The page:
Analysts are sceptical of a gloomy earngings forecast issued last week by Microsoft. Despite a quarterly 27% earnings rise year-on-year, Microsoft predicted that profit growth would drop to less than 10 percent in fiscal 1998 beginning in July - in part because its most lucrative market, applications software, is "saturated".
Several analysts accused Microsoft of making "typical gloom-and-doom predictions" and "crying wolf," in a telephone conference call. Microsoft's second quarter earnings beat the Wall Street estimate of 51 UScents per share.
Earnings for the quarter that ended December 31, were $741 million, or 57 cents per share, on revenues of $2.68 billion. That compares to $575 million, or 45 cents per share, on revenues of $2.2 billion for the same quarter a year ago, and 47 cents a share in the first quarter of fiscal 1997.
Applications software, the company's largest revenue generator, is expected to grow less than 10 percent, partly because of market saturation, Mike Brown, chief financial officer, said during the briefing. And desktop systems, the second most profitable business, is subject to the contraints of the personal computer market, which is expected to grow only 15 percent, he said.
In addition, the company is investing "huge amounts of money, billions of dollars" in businesses that aren't expected to pull in a profit for some time, he added. "We like challenges," Brown said. "It makes it fun to come to work everyday, but we have to keep worrying too. No worry no fun."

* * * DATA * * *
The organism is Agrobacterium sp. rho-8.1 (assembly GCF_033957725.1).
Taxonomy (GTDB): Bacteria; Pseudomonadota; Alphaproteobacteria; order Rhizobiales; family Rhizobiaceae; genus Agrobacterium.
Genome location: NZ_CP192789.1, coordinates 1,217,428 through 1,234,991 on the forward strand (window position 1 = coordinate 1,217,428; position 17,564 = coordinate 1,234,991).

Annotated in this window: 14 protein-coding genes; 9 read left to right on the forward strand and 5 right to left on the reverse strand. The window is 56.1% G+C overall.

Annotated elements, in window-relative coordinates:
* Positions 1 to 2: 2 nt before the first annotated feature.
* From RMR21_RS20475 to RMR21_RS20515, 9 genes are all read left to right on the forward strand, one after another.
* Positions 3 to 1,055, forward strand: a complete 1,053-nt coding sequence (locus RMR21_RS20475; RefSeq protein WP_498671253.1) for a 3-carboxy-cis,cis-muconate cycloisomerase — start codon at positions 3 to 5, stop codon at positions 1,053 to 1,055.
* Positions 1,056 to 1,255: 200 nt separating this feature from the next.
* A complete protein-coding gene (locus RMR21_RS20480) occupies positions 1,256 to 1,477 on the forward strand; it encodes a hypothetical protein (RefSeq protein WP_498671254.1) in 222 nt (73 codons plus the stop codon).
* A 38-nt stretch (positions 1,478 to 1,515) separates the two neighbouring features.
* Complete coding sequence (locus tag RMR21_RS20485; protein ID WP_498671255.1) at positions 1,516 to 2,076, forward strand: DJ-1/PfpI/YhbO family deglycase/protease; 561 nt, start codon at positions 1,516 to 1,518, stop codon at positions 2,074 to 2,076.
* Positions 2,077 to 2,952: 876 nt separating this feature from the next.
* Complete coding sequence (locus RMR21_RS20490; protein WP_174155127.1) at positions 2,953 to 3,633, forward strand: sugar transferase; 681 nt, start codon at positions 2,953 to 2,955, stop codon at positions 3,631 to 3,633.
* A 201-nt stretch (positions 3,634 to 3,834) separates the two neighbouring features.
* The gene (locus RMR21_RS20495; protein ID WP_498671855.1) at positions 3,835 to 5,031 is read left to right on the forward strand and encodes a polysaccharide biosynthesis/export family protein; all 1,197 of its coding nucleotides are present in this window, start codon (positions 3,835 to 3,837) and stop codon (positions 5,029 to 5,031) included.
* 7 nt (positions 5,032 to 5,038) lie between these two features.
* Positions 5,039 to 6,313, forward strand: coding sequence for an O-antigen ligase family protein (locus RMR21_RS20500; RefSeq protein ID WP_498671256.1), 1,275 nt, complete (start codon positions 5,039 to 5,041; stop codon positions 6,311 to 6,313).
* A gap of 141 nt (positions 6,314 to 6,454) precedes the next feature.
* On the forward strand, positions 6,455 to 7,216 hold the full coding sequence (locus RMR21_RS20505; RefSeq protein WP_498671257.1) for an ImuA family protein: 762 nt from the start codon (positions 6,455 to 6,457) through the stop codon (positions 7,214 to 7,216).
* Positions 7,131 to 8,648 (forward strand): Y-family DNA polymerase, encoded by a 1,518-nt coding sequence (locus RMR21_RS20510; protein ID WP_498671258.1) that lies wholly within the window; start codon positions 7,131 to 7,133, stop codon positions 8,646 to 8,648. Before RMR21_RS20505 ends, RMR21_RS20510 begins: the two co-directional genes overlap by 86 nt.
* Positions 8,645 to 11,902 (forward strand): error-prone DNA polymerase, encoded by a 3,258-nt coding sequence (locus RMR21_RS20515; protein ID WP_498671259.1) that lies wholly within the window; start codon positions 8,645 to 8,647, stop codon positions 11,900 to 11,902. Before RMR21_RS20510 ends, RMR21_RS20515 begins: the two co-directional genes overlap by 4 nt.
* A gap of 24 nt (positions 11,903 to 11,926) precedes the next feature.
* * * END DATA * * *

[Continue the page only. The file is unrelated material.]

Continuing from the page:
In interviews before the conference call, several analysts said that every quarter Microsoft predicts a future earnings slump, and yet earnings growth hasn't stopped.
"I think they're trying to be responsible and not let analysts and investors get carried away," says Dave Jones, a security analyst for California Technology Stock Letter in Half Moon Bay. An ongoing investigation into alleged anti-competitive practices at Microsoft may also be a factor.
"The only cloud that appears to be hanging over the company is the FTC (Federal Trade Commission)," he says. "Anything that shows them being dominant in the marketplace just invites more scrutiny from Justice Department."
Regardless, the results confirm the fact that company's hold on the market and financial future are assured.
"The juggernaut continues," Jones said. "It's really tough to be in business when you're competing with Microsoft."
"Both Intel and Microsoft seem to be taking the lion's share of revenue growth and the market," says Rob Enderle, an analyst at Giga Information Group Inc. in Santa Clara, California. "This really shows that the market is consolidated around those two companies."
Intel reported on Wednesday that its earnings shot up 45 percent in the latest quarter from a year ago to $1.9 billion.
Meanwhile, Microsoft will initiate a share buyback in the next quarter to pay for an overhang in stock option dilutions, Brown said. The company's stock closed today at $87.125, up $1.12.
Microsoft, based in Redmond, Washington, on the World Wide Web at http://www.microsoft/.